Thus, an on-premise explosion at a chemical manufacturer’s plant would establish a strong physical connection to the incident; whereas, a labor strike at an out-of-state contracted partner’s site would establish a virtual connection as a key supplier of material to the manufacturing process. Each would affect the entity to varying degrees.
Coping With Large-Scale Incidents
For an agency to successfully manage any incident, it must align the “tools” it has at its disposal to meet the challenges of the event. In a speech delivered by James Champy, independent consultant, author, and Harvard Business School research fellow, on 8 March 2013 at Johns Hopkins University Applied Physics Laboratory, those core tools were described as “people, processes, and technologies” (PPT). These PPTs must be integrated and aligned to accomplish basic work on a day-to-day basis. Many of these same tools are available to provide the capability to manage any incident. Thus, successfully managing large-scale incidents requires aligning PPTs to provide the requisite capability for the situation(s) presented by the incident.
It is not likely that a single entity would have every capability required to manage a large-scale incident because of funding constraints. Some needed resources may lie outside the entity’s control. For example, a company that transports chemicals would likely be prepared to respond to a small, localized, on-premise spill of a few gallons. But for an off-premise spill of several hundred gallons into a stream, contracted resources would likely be needed and external agencies notified. If the spill involves hazardous chemicals, evacuation may be required; this is usually the responsibility of fire or law enforcement agencies, which are likewise outside the company’s control.
To enhance resilience, a facility must determine what capabilities are needed to plan for, respond to, and recover from incidents beyond localized events and how much to invest in such preparedness, given the relatively infrequent nature of these large-scale incidents. This determination can only be made after assessing the relative risks, the likelihood of various large-scale scenarios occurring, and the possible impact(s).
In addition to having the capability to manage an incident, responders must be able to apply and adjust those capabilities in a rapidly evolving situation. The dynamic nature of unfolding incidents requires a certain organizational agility to be effective. Although agencies and organizations try to anticipate likely emergency events and plan accordingly, the reality is that every event is different in some respects from the scenarios used for planning. As such, flexibility and agility are needed to respond successfully. Agility in this sense incorporates the ideas of flexibility, balance, adaptability, and necessary coordination.
Agility is in large measure dependent on awareness of the incident. That is, operators must first discern that an incident has occurred and then have ongoing, accurate, awareness of unfolding or cascading events to take appropriate action. These are necessary conditions to remain effective as the incident changes over time – from response to recovery phases.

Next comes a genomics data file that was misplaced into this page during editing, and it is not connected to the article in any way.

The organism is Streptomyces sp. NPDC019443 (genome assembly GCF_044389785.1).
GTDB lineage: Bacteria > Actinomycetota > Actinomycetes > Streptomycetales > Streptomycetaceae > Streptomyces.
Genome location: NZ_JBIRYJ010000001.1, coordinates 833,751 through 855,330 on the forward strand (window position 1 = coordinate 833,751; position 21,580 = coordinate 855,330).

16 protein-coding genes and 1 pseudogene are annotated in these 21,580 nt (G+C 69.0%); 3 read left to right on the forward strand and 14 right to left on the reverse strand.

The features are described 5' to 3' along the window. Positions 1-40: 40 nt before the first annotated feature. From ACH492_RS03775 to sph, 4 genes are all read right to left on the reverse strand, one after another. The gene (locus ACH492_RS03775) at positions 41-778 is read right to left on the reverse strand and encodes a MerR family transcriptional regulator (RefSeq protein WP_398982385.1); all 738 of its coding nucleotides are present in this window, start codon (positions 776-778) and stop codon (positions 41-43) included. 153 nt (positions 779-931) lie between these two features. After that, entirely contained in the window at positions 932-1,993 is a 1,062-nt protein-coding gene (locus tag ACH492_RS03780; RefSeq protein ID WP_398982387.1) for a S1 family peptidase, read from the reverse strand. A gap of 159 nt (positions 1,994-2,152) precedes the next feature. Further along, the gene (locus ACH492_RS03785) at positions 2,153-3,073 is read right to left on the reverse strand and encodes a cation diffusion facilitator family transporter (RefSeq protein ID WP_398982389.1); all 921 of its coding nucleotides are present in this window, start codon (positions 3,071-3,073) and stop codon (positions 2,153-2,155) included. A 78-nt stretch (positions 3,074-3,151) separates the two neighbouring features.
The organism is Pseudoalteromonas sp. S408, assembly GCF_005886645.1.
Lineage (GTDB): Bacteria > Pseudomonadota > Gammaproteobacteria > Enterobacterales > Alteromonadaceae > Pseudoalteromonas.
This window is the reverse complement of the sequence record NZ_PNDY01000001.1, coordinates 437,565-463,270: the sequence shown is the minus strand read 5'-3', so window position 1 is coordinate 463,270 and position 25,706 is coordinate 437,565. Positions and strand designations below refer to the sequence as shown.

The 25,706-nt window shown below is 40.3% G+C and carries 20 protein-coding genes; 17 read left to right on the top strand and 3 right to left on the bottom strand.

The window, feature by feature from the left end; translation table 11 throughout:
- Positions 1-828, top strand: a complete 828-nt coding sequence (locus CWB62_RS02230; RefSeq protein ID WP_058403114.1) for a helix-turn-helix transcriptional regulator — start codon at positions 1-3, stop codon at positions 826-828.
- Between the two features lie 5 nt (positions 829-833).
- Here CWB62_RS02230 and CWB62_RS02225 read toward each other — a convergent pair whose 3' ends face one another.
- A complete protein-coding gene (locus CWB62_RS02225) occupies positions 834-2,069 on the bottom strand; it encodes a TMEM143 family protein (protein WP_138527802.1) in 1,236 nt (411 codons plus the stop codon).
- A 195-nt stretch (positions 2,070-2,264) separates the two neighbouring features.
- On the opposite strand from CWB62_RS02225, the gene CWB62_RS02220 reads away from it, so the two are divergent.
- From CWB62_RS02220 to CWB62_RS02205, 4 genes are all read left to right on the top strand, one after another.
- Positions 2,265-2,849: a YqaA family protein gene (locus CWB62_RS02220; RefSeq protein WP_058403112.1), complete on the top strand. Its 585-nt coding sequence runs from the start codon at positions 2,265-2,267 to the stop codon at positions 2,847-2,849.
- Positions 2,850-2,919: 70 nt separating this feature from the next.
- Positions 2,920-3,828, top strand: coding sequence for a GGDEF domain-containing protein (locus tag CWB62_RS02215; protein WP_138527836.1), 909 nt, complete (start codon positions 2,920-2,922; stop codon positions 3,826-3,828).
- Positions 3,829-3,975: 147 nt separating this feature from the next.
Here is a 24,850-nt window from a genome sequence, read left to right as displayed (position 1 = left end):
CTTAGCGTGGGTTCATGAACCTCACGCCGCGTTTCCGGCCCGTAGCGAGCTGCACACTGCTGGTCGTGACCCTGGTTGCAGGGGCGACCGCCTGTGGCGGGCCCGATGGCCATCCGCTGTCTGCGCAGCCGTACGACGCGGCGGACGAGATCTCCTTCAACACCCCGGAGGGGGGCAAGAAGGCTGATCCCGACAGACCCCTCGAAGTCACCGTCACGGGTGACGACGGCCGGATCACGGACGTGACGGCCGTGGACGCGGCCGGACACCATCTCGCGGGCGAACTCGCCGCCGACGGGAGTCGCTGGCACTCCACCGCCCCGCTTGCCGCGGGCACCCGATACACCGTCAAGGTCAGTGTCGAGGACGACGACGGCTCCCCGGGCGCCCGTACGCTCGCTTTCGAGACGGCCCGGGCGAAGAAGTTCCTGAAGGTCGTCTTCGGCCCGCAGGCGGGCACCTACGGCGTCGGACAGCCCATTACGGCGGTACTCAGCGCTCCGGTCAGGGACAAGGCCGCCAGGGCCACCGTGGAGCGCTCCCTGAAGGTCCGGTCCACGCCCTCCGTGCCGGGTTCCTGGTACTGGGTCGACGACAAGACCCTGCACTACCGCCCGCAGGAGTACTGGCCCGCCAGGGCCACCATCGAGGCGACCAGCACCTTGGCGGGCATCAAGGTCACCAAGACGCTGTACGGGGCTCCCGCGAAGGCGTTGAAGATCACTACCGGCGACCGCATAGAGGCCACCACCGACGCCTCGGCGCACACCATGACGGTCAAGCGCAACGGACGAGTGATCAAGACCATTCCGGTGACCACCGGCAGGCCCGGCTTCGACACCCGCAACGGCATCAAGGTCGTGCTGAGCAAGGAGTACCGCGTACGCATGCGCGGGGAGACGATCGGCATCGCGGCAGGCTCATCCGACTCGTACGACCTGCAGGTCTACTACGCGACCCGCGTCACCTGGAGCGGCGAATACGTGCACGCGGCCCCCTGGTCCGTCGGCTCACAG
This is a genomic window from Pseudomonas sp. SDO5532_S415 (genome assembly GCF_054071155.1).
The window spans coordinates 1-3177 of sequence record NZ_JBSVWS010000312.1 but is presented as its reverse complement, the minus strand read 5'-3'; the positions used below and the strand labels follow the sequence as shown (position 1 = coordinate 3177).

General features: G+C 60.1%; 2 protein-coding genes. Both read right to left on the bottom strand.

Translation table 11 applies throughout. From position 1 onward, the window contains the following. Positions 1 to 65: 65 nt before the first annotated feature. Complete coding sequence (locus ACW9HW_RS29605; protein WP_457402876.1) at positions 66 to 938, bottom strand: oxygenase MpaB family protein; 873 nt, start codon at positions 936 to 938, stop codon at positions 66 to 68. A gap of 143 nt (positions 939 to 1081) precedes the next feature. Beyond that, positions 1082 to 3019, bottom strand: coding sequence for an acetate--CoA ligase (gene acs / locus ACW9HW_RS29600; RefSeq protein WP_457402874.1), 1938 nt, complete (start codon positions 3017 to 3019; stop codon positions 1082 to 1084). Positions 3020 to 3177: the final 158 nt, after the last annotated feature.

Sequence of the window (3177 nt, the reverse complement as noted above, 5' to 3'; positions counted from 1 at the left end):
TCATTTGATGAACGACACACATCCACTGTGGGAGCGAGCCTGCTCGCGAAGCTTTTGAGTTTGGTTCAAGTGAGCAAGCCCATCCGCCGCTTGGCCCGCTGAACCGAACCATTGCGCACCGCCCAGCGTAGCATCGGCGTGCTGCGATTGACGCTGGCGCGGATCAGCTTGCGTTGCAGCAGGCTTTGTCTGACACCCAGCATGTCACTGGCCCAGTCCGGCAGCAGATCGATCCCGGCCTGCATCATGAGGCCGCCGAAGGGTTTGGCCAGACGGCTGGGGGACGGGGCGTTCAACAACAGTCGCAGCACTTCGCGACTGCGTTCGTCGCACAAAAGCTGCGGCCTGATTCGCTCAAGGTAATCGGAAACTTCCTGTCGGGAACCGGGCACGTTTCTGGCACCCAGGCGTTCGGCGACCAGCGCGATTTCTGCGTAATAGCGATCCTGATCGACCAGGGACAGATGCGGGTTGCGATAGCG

Defining Critical Success Factors for Large-Scale Incidents
Although many factors influence resilience as incident scale increases, a few factors have been identified thus far. It may be useful to think of this matter as a “ledger” whereby certain factors are associated with the incident on the one side and factors associated with the agency on the other (see Table 1). The incident factors are stressors affecting the entity, whereas the entity factors are useful coping mechanisms. Using the terms and factors in Table 1, lists parameters that define the incident as well as the tools the agency has to address the challenges presented by the incident.
Following are some questions to consider for incident-related factors:
- What scenarios does the entity want to prepare for?
- What are the various types of events experienced in the past?
- Are the designed scenarios sufficiently challenging? Would they likely challenge the whole agency?
- Has the entity considered a “worst case” scenario? Have it exercised “out of the box” thinking?
- How will the entity know an incident has occurred? Will this awareness remain if normal communications are disrupted?
- How connected is the entity to each scenario?
- Are there scenarios that occur both on premise as well as off premise?
- Can the entity discern impacts from the off-premise scenario (as these may not be obvious)?
- Considering each of the critical external inputs of power, communication, water, and transportation, how does the disruption of each affect the entity?
- What are the supply chain impacts of each scenario? Are there unintended effects/consequences that will affect the entity? How will the entity know?
- How/when will contracted resources be accessed? What guarantees are there that the resource will be available?
Following are some questions to consider for entity-related factors:
- Does the entity have the requisite staff with the necessary skills to manage this scenario? Will they be available when needed?
- How will staff be contacted/activated during this scenario? Is there a policy/protocol/concept of operations addressing this?
- Do staff members have the requisite training and equipment to manage this scenario?
- What provisions have been made for the families of key staff?
- How/when will management be notified in this scenario? What methods will be used? Are there alternative methods should the usual be unavailable?